Checking on your appliances helps to maintain the longevity of your appliances and reduce safety concerns. Large appliances can cause bodily harm and significant damage to your home if not cared for properly. Not to mention, paying for maintenance or replacing these appliances can also be very costly.
Windows can get used and abused when not taken care of properly. Make sure you check that everything is clean in the tracks and they open and close properly. Similarly, you’ll want to check sliding glass doors for the same features.
Some standard items will need to be replaced after residents have moved out of your home, including:
Change out batteries in smoke alarms and carbon monoxide alarms. That way, you can make sure you are following proper safety protocols as a landlord. You can also prevent any damage to these devices from any residents trying to replace the batteries independently.
You should always change out the air filters in your home for new residents. You can also help promote proper maintenance of your HVAC equipment by providing them with some replacements for the future. If you have a property management system, you can setup reminders through that for your residents to help keep them on a good schedule.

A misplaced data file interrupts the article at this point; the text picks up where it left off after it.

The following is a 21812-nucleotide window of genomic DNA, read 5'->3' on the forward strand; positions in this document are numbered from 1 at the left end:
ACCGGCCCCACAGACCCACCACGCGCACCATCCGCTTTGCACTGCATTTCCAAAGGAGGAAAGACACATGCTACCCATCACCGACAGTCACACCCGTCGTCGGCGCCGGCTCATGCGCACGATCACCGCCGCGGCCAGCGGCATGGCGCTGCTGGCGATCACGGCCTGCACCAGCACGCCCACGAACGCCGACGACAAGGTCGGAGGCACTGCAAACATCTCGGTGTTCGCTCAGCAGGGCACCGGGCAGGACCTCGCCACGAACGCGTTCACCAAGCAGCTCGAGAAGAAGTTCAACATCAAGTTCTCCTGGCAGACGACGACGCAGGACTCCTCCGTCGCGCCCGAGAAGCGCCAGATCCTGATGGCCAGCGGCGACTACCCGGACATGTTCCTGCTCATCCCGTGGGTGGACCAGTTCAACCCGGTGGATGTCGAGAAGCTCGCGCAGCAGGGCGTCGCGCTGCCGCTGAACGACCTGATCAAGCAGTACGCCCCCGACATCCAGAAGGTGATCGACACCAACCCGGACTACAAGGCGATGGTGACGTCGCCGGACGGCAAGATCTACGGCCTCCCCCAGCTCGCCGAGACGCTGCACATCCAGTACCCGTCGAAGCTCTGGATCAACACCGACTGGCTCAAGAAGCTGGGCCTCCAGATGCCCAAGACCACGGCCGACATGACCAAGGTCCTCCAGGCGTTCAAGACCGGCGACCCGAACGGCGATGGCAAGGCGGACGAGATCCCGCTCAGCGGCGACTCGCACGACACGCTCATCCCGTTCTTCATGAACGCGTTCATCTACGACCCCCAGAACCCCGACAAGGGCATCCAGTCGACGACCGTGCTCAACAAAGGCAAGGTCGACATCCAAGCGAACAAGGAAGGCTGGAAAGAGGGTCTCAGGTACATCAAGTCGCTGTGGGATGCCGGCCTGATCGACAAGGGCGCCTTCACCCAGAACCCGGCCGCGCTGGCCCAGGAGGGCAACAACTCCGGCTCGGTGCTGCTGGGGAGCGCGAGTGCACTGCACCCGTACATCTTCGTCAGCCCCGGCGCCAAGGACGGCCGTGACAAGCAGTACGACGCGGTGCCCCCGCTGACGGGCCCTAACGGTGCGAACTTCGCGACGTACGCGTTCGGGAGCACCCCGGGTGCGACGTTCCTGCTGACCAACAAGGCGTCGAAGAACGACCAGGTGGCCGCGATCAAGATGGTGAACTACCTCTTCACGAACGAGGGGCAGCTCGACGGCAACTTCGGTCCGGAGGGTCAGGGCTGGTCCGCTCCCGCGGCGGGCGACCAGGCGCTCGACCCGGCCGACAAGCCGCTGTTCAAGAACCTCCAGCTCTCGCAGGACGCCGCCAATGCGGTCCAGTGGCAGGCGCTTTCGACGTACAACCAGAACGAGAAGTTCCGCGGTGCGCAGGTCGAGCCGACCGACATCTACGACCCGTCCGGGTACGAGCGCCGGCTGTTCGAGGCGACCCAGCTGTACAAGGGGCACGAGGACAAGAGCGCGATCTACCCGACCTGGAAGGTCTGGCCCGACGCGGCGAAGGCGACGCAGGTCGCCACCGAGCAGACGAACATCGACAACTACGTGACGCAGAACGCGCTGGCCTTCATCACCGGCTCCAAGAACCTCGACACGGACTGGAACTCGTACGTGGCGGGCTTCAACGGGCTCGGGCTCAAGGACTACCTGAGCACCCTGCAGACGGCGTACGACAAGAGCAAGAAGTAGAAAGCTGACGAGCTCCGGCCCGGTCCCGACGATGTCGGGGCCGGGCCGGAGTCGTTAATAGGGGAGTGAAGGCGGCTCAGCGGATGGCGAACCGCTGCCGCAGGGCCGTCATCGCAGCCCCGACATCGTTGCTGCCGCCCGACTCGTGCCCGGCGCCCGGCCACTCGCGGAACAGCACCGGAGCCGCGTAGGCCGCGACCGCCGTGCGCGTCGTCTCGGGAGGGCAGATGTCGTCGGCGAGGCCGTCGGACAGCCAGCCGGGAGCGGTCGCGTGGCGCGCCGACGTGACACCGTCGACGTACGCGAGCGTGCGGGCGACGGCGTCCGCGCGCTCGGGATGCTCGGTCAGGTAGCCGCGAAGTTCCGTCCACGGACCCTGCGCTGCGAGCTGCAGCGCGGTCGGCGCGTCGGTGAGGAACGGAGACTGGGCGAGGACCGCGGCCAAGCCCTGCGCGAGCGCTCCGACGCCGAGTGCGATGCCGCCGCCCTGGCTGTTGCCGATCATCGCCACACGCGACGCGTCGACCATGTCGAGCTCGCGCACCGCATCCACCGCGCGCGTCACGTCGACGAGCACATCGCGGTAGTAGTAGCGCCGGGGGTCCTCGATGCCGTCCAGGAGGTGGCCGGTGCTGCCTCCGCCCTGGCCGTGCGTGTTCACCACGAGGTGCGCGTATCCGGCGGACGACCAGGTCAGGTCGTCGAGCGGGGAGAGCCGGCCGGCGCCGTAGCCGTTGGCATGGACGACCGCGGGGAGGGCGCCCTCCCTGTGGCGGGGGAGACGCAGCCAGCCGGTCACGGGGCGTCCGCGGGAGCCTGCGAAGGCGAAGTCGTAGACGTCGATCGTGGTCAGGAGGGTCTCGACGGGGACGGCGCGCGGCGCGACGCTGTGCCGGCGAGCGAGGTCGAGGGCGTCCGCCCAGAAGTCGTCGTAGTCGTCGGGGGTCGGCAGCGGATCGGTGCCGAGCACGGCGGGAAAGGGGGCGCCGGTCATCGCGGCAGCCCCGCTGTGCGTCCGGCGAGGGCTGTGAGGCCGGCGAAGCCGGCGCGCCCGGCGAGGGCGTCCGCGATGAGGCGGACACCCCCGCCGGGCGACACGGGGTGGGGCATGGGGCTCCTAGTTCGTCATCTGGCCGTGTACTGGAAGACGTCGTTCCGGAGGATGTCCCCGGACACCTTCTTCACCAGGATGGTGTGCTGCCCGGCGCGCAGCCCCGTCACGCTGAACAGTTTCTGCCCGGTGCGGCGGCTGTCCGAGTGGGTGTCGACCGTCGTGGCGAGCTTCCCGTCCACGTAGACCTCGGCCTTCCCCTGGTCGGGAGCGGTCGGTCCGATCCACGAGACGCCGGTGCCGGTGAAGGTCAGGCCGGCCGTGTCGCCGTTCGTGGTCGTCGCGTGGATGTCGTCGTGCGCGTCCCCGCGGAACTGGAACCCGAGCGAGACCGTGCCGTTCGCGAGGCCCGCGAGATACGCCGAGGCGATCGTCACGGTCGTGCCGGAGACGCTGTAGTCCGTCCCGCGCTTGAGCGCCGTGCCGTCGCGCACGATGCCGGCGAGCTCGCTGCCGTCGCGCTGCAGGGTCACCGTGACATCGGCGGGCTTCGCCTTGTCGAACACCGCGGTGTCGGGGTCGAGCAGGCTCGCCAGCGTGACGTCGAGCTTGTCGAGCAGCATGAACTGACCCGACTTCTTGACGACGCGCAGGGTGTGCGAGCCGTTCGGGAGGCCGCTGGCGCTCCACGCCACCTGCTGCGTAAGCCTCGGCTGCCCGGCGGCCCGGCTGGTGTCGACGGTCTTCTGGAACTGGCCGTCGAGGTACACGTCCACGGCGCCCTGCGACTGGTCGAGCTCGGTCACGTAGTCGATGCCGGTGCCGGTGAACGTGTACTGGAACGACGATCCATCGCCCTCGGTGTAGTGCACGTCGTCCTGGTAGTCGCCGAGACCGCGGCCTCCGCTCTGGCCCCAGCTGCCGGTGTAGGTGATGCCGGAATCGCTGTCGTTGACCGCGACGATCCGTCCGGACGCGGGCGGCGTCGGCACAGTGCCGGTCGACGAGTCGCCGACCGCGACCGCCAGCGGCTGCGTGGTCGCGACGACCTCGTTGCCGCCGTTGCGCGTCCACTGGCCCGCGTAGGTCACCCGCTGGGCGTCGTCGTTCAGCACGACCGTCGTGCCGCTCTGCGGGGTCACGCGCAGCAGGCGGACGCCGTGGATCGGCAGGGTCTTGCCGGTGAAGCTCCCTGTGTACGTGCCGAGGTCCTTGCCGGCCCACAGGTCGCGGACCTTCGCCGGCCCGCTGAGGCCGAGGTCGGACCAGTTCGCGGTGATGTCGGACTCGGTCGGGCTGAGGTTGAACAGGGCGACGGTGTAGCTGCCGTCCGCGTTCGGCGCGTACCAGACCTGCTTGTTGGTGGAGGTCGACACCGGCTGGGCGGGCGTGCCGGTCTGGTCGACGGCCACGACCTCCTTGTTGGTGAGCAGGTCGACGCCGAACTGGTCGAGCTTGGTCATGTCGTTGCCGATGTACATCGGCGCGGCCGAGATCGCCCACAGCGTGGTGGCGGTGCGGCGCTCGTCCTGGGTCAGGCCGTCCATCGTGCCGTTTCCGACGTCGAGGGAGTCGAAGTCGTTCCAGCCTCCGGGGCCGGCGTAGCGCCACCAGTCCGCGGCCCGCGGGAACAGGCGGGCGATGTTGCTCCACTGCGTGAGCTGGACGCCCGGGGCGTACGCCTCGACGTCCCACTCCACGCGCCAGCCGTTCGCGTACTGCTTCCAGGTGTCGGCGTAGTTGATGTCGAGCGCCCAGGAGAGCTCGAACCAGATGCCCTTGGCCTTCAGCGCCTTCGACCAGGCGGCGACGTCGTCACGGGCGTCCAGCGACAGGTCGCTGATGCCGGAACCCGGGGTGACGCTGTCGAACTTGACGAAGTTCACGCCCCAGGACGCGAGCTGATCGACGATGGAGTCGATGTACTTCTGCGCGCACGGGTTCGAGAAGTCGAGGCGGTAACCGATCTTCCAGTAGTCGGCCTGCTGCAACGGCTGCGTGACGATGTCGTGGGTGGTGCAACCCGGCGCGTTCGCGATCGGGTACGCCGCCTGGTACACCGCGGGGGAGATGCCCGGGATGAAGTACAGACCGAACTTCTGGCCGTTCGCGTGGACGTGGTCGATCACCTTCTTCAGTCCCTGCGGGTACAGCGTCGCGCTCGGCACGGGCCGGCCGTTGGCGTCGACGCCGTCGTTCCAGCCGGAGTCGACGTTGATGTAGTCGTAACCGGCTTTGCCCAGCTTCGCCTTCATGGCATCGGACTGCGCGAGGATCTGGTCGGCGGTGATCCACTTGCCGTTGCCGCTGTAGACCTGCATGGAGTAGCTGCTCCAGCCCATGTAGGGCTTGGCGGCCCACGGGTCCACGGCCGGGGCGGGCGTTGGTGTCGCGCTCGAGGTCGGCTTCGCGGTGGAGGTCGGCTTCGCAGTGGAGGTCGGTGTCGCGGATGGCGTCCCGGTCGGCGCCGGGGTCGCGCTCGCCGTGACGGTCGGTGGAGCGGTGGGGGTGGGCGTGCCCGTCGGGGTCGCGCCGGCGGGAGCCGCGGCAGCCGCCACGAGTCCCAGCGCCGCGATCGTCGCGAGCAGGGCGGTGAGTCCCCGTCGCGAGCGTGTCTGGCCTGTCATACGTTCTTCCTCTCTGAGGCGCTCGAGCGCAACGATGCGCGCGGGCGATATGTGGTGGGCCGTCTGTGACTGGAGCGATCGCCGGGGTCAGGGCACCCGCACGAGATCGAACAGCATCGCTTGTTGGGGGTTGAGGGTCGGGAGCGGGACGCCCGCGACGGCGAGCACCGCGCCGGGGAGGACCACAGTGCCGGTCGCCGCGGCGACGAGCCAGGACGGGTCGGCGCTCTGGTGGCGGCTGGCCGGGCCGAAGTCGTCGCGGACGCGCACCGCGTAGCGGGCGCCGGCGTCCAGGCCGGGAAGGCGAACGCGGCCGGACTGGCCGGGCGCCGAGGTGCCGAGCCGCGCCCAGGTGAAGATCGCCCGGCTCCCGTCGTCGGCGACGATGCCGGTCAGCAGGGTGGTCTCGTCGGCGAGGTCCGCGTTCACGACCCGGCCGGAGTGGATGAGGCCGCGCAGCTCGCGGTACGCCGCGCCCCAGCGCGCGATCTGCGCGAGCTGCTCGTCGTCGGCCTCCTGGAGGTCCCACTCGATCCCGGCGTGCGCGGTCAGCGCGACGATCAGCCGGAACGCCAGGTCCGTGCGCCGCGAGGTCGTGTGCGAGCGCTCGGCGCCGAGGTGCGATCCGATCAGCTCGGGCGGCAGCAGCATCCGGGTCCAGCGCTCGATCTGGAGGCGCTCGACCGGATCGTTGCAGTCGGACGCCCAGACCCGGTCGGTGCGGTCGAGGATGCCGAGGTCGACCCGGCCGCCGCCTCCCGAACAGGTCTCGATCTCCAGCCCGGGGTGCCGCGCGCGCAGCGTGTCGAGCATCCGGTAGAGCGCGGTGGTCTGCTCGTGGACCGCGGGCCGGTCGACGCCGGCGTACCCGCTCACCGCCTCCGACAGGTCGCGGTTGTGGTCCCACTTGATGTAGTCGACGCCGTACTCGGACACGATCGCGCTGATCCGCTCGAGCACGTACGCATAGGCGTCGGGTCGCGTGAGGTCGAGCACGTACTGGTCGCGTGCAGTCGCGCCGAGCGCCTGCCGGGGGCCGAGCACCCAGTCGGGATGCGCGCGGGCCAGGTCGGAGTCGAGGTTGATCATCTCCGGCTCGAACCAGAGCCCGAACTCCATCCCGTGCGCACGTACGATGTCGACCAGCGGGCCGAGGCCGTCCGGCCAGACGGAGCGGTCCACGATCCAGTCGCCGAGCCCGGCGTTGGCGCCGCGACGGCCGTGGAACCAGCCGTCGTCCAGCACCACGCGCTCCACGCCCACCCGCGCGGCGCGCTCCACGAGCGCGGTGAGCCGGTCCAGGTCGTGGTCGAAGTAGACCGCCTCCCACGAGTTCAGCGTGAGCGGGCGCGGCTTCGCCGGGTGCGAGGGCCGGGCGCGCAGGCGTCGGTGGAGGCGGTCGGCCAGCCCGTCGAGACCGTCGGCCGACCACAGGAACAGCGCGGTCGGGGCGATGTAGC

Providing new residents with new locks can help them feel extra safe in their new home. Since you have no control over how many copies of keys were made, it’s best to swap out the locks with each new resident to be safe.
Like checking on certain areas of your home, you’ll also want to test different functions. Check your lights to make sure your electrical system is working correctly. You’ll also be able to see if you need to swap out any light bulbs.
It’s also recommended to test your water by running all your faucets. Keep a lookout for proper drainage, water pressure, and any potential leaks that will need fixing before new residents move in.
Lastly, you’ll want to freshen up any areas of your home that are in dire need. It’s normal for things, such as flooring or paint, to wear over time. Keep your home looking fresh so that your renters want to do their part to keep it looking its best as well.
The exterior of your home is just as important as the interior when it comes to keeping it looking fresh. Make sure you do a thorough walkthrough of the landscaping and touch up whatever you need to in the front and back of your home.
By following these simple steps, you can make sure your home is rent ready in no time at all. It’s essential to present your home in the best possible condition for new residents to know what the house should look like upon their moving out. Otherwise, they might risk losing part, if not all, of their deposit.
Spencer is the VP of Marketing at Evernest. He wakes up with Google and Facebook on his mind. Having bought and sold over 150 homes in Birmingham, Spencer gets a kick out of helping new and seasoned investors navigate the mistakes he made as an investor. Spencer is also passionate about his love for Michael Jordan and does his best to explain to the Millennials (who never saw him play live) how much better he was than LeBron. He loves to hang out with his wife, kids, and the world’s best black lab, Jett.